“One of the foundations of urban identity is a connection to our past. Larger, higher density cities often have more heritage buildings distributed over greater areas – they provide deeper roots and broader connectivity to a city’s past and consequently have a more central role in urban growth.

“People connect with architectural heritage – it’s somehow reassuring. The only real design history we have in our largest urban centre, Auckland, is Victorian era houses that have been around for 110 years or so.

“Many of these are disappearing and will be replaced with less than ordinary houses and apartment buildings, as the new Resource Management bill comes into play.

“The loss of our heritage buildings correlates to the loss of an urban identity. As a society people don’t connect with characterless buildings in the same way they do with those of historical value.

“This is not to propose a replication of Victorian-era design but more to suggest that a cohesive strategy evolves to ensure the intensification of our cities realises the opportunity we have to re-make the way we experience the urban environment,” he says.

Sloan cites an example in his Mount Eden neighbourhood where a 100-year-old villa on a prominent corner site was demolished and replaced by four terrace houses.

“The new development is built right up to the boundary lines and has no redeeming design features or architectural character at all. It’s a travesty that developments like this can proceed unchecked – it’ll be there for decades and it’s a sign of what’s to come.

“Aside from the negative impact on an aesthetic level, the impact on neighbouring sites of this type of intensive development presents significant risks around loss of privacy and access to daylight.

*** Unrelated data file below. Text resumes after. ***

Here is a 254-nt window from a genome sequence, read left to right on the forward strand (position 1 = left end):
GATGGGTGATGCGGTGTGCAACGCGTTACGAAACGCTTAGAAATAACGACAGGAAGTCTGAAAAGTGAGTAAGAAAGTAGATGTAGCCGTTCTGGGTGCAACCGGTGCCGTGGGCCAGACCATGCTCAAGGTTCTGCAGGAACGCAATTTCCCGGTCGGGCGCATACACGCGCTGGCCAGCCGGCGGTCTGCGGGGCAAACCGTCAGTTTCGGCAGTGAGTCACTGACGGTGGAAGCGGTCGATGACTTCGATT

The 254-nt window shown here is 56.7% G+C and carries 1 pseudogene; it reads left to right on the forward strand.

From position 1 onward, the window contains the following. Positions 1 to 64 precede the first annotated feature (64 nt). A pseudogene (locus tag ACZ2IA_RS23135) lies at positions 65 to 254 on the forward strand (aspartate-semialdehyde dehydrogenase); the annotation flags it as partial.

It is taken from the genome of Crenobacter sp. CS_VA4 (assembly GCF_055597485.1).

“In simple terms that means a three-level townhouse on your western boundary will cast a late afternoon shadow three times further into your property than you would get from a single level house.

“The knock-on of this is the less sunlight you have heating your home means higher heating bills in the winter,” he says.

Density and intensification don’t have to result in poor design outcomes. A similar amount of time is spent on high quality design as is spent on poor design.

There are some fantastic examples around the world of how high-density, high-quality design outcomes can be achieved while also meeting the financial objectives of the development process, Sloan says.

“There is a lot of developer-driven work here in New Zealand that looks for the fastest way to the finish line and the pursuit of profit – design outcomes are too often generated on a spreadsheet as opposed to resulting from a thoughtful and engaged design process.

“There are some truly innovative ways of developing residential communities now emerging in Australia for example, that are no longer purely about the realisation of profit – models where people and communities come first. Promoting a kind of fearless disruption of the ‘business as usual’ approach to urban development , alongside a reinvention of the way we grow our cities, could also fall within the remit of the Government Architect.”

“You use the same volume of building materials, a similar land area and you house a similar number of people. It’s all about a more thoughtful and sophisticated design process, more checks and balances for developers and an acknowledgement of the obligations we all have to do things well.

“The last thing we want in our rush to resolve the housing crisis is to create a legacy of design issues for future generations,” he says.